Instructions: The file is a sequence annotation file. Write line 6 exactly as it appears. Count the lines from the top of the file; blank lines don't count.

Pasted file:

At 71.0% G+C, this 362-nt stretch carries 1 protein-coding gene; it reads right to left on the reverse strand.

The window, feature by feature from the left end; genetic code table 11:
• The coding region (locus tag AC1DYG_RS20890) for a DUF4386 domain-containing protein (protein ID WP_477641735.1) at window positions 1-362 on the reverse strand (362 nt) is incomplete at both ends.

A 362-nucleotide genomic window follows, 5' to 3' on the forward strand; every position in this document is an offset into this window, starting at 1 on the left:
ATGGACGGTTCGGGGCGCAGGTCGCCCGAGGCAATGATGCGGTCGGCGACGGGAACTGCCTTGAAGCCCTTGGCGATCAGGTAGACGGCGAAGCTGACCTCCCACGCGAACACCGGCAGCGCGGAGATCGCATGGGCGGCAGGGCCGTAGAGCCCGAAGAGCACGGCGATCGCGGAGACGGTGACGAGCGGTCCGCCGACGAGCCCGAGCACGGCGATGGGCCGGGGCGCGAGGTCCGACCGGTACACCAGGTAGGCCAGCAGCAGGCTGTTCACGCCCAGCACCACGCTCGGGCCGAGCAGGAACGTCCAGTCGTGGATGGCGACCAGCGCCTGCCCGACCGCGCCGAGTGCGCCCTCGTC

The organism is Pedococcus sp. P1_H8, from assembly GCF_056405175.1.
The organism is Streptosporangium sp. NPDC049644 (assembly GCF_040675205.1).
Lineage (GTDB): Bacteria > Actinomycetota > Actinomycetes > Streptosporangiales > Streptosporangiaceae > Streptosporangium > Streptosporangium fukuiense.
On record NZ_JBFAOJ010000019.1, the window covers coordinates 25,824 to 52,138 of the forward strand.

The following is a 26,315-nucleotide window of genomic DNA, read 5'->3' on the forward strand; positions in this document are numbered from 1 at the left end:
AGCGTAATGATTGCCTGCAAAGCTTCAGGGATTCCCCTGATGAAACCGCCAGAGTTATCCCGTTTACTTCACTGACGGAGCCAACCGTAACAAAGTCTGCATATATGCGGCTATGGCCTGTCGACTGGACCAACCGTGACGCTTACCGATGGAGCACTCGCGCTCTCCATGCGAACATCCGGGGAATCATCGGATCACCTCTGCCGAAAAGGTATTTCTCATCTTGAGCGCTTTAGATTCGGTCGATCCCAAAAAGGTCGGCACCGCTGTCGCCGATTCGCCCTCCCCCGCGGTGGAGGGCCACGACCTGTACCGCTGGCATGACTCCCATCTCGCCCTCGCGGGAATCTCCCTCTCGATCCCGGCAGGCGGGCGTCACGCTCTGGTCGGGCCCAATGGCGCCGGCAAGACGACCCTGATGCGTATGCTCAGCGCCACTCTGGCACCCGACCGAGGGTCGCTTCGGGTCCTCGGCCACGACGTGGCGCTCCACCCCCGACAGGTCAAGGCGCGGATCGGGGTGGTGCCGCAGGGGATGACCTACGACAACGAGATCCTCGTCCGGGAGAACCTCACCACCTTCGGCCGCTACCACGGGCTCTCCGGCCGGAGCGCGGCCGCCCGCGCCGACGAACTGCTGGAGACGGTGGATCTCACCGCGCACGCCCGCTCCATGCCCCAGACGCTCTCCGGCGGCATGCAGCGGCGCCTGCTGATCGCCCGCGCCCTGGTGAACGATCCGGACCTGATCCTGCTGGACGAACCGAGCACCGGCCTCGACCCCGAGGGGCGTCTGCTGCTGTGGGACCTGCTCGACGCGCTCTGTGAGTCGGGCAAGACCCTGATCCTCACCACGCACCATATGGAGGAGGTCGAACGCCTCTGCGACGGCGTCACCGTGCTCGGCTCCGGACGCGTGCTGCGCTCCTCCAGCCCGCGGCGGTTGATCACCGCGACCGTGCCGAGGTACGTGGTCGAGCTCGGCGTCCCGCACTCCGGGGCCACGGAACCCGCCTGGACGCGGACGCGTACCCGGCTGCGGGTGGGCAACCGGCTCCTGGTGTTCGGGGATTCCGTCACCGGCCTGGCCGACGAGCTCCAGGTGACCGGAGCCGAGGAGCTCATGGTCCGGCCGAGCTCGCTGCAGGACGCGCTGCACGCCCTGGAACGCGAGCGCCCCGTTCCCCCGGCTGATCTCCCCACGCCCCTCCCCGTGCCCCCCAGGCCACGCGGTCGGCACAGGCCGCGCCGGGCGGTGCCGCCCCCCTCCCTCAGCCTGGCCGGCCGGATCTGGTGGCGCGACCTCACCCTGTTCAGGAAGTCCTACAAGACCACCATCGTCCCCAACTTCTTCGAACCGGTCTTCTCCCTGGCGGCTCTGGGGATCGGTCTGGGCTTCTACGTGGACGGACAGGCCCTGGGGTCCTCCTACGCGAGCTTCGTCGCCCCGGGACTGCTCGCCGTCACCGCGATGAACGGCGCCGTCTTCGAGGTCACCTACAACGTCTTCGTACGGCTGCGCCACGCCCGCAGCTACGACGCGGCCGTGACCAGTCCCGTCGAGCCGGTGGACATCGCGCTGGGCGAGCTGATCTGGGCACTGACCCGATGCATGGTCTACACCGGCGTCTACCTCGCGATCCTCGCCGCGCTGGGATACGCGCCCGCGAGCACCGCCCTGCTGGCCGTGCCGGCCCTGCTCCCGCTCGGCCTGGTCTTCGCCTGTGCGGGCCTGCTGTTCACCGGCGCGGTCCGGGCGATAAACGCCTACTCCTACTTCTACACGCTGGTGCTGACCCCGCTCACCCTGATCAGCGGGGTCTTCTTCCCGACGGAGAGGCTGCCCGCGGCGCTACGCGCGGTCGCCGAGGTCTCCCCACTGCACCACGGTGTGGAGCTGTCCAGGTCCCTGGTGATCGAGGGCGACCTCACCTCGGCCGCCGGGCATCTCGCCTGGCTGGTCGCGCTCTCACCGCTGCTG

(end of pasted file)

The organism is Pedococcus sp. P1_H8, from assembly GCF_056405175.1.